Glenn College Colloquium with Muhammad Azfar Nisar, Ph.D.
Insurgent citizens and populist bureaucrats: Private politics and citizen-administrator interaction.
Research on street-level bureaucrats has recently seen an increasing interest in citizen behavior and responses to frontline bureaucratic decision making. This line of inquiry, despite its utility, remains largely divorced from developments in the broader society which increasingly influence the citizen-administrator interactions in street-level bureaucracies. More specifically, the influence of private politics and increasing influence of social and new media on citizen behavior remains understudied in the scholarship on citizen-administrator interactions. Private politics, in the context of the citizen-administrator relation, is defined as different forms of political action by citizens or bureaucrats whereby they seek to pursue their interests outside the formal policy process. For example, instead of relying on policy feedback to the elected representatives or relying on their voting behavior, citizens instead rely on political tactics aimed at direct targeting of negotiation with bureaucrats controlling access to state services through social media platforms. On the bureaucratic side, this form of politics includes strategic maneuvering by street-level bureaucrats to pre-empt, contest, and negotiate private political action by citizens through creation of populist personas and individualized branding maneuvers on public and professional platforms. We also discuss key social, political, technological and legal antecedents of private politics that have spurred a gradual rise in this new form of political action. We argue that private politics may become a distinguishing feature of the citizen-state relations of this era and discuss its implications for governance.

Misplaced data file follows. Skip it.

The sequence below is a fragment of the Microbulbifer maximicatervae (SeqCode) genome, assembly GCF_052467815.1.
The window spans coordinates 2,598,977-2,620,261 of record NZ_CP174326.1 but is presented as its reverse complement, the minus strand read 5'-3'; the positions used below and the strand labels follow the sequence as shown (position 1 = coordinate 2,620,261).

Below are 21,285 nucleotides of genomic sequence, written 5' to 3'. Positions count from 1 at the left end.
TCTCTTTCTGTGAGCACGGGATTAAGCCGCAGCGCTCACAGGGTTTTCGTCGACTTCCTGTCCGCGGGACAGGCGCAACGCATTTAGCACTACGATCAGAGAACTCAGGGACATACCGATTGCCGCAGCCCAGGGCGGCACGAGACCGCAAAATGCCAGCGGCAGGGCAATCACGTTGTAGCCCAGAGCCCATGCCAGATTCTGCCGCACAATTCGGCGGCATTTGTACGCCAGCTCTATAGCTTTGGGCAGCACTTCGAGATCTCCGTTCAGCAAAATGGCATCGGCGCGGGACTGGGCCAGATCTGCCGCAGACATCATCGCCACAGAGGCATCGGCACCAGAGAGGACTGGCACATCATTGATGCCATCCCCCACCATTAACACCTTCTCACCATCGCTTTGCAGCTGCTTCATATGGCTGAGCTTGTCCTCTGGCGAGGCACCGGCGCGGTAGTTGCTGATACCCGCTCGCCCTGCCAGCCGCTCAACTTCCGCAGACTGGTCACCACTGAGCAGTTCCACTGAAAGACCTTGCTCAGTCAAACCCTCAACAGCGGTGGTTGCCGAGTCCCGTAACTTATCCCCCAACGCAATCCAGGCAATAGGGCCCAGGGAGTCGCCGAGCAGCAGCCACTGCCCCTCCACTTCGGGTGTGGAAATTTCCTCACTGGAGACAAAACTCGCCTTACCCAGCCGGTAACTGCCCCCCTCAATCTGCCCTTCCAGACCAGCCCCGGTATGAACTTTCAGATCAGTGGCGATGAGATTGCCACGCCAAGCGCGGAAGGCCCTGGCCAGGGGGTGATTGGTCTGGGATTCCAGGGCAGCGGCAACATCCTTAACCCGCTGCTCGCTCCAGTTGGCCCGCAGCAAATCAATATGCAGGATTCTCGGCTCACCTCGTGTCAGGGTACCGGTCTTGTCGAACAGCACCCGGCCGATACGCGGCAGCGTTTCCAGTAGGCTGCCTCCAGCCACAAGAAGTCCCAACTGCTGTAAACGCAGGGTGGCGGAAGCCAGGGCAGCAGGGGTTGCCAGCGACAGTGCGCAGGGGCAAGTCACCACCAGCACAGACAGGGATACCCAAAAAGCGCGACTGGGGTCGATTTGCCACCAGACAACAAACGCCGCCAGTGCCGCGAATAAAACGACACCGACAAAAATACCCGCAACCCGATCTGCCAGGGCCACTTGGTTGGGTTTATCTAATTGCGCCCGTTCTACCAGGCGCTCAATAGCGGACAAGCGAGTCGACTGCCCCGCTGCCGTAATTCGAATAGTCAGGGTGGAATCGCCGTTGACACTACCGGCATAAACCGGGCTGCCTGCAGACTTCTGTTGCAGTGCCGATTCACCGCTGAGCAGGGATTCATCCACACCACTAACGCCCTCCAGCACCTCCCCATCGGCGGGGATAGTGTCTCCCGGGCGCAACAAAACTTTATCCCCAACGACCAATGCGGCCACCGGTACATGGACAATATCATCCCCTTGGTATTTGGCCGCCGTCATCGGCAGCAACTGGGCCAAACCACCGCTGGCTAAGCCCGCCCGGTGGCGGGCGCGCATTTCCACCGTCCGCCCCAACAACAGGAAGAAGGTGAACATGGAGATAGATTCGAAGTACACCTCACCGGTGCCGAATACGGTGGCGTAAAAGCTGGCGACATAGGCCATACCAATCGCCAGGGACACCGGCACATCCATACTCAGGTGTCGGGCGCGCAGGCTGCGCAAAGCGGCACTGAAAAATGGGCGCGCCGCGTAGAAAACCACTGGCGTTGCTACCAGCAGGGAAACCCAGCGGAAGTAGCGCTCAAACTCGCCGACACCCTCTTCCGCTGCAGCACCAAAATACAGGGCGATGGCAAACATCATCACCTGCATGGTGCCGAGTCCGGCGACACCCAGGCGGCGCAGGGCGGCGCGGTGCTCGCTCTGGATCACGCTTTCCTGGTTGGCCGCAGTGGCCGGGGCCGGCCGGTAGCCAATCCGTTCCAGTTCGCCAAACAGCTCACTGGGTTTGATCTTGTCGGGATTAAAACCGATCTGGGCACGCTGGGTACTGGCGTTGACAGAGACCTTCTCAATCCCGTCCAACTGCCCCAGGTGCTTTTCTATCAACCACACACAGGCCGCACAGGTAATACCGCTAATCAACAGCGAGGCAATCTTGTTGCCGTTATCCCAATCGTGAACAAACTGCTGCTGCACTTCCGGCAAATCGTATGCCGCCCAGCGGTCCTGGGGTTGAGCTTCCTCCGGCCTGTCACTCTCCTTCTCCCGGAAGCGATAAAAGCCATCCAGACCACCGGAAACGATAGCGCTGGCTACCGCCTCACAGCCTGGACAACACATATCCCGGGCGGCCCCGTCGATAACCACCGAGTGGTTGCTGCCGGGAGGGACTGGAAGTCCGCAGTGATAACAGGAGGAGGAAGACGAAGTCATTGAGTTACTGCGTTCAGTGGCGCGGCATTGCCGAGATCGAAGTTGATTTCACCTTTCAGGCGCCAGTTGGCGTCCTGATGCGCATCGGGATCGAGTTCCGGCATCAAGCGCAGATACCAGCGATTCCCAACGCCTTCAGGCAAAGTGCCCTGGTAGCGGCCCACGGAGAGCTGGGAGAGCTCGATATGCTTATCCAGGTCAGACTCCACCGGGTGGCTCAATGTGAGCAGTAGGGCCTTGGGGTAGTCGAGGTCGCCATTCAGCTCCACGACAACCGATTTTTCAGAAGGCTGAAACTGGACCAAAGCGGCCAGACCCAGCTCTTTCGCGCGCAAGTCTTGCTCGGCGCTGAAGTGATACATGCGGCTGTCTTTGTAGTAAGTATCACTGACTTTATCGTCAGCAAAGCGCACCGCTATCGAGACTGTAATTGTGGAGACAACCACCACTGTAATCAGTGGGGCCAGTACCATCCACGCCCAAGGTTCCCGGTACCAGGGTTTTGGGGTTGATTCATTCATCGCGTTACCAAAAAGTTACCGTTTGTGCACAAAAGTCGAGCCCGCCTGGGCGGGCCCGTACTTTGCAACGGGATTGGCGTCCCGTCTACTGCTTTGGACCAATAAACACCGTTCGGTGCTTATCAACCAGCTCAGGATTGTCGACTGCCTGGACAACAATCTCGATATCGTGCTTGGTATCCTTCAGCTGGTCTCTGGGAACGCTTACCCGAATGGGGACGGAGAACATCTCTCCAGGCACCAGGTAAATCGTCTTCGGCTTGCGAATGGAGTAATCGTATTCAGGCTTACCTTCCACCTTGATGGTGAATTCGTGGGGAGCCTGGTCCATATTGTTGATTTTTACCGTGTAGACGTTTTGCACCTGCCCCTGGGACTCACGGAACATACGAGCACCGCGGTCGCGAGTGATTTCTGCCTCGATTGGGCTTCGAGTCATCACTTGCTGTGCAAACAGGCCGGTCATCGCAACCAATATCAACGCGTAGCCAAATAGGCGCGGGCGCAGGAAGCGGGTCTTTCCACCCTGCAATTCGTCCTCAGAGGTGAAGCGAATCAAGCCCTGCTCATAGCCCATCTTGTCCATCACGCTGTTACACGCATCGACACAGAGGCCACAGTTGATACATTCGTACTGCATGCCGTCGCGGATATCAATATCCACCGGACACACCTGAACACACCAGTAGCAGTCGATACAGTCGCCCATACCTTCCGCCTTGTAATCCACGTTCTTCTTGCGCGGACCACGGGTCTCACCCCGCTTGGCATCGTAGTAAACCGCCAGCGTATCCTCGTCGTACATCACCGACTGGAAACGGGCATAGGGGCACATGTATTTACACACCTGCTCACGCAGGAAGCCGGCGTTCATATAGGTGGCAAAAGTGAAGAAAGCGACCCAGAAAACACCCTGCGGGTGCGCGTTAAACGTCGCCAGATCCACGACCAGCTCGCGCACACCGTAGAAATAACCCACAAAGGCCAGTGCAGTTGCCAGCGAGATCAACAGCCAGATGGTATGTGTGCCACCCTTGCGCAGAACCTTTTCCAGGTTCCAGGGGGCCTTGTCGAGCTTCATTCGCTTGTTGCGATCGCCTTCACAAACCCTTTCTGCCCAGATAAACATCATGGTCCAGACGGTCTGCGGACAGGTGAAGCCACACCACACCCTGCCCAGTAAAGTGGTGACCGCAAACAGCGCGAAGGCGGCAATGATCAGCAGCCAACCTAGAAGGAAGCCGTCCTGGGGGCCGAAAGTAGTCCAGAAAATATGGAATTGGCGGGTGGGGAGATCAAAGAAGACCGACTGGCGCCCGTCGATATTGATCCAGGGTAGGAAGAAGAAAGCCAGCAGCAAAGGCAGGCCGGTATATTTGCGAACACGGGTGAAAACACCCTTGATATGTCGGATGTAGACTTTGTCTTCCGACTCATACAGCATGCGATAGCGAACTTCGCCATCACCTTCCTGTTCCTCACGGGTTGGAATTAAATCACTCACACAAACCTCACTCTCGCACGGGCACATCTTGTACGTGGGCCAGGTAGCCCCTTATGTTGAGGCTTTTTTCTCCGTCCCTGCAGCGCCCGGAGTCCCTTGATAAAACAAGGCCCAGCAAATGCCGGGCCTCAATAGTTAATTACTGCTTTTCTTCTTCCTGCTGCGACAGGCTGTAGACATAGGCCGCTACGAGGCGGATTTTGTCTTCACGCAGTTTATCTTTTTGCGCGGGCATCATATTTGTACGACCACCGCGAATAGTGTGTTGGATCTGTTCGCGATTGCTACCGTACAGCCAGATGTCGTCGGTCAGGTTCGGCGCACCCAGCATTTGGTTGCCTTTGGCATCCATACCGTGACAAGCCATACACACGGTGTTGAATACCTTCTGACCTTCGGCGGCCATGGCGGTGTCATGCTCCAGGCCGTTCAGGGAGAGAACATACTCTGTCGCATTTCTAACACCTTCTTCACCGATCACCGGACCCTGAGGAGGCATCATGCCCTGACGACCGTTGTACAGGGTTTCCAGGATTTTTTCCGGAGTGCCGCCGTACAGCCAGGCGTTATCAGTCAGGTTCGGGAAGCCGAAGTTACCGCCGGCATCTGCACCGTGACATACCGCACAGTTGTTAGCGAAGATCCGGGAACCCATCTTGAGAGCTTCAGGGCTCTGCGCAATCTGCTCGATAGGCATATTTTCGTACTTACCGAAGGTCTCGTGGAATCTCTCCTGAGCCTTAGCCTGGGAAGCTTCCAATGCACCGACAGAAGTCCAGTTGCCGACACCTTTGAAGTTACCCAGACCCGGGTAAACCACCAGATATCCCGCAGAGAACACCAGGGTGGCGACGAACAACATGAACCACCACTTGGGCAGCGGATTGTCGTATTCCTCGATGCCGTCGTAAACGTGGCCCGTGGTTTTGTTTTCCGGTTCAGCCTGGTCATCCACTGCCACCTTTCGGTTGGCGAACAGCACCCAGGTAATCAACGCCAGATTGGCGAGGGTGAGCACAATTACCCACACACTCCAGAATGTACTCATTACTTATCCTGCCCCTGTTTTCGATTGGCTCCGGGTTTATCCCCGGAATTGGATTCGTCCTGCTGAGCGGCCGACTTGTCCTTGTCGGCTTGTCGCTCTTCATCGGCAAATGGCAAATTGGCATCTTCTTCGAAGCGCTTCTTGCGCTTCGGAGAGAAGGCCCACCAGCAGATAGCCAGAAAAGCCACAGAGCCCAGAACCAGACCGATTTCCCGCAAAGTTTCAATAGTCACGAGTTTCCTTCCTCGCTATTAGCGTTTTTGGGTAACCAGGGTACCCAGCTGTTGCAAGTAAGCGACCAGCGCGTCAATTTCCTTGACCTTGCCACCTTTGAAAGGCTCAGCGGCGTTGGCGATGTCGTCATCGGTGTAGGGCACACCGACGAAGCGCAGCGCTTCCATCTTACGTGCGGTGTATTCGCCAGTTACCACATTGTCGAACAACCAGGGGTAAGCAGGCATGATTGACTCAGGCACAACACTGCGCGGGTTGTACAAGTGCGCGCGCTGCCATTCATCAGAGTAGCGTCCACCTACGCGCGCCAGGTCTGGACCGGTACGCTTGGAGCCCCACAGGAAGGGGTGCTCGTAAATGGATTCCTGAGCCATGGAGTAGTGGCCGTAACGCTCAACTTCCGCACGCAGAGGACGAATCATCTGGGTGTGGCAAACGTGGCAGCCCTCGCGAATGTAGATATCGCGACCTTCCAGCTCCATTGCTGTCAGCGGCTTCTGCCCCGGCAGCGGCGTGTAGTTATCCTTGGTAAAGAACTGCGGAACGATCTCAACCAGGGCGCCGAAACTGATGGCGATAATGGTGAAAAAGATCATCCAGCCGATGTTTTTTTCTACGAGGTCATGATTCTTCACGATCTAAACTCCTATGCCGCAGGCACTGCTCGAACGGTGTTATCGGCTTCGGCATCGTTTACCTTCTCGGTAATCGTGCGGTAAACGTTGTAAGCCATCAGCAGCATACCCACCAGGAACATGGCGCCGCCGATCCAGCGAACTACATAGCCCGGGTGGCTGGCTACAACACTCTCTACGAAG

Muhammad Azfar Nisar is an Associate Professor of Public Policy & Administration at Lahore University of Management Sciences. His research focuses on issues related to policy implementation, administrative burden, decolonization of governance, and gender identity and has been published in top public administration journals. His first book Governing Thirdness was recently published by Cambridge University Press. He also serves on the Editorial Board of multiple top public management journals and is currently an Associate Editor of Journal of Public Administration Research and Theory. Dr. Nisar obtained his PhD in Public Administration and Policy from Arizona State University, USA in 2016. His doctoral dissertation was awarded the Best Dissertation Award by the Public and Non-Profit Division of the Academy of Management. His prior education includes, a Master of Public Policy and an MA in International Area Studies from the University of California, Berkeley, an MA in Economics from the University of the Punjab, and a degree in medicine from King Edward Medical College, Lahore. Prior to joining academia, he was an officer in the civil service of Pakistan where, as a member of the Pakistan Administrative Service, he served in multiple administrative positions in different parts of the country.
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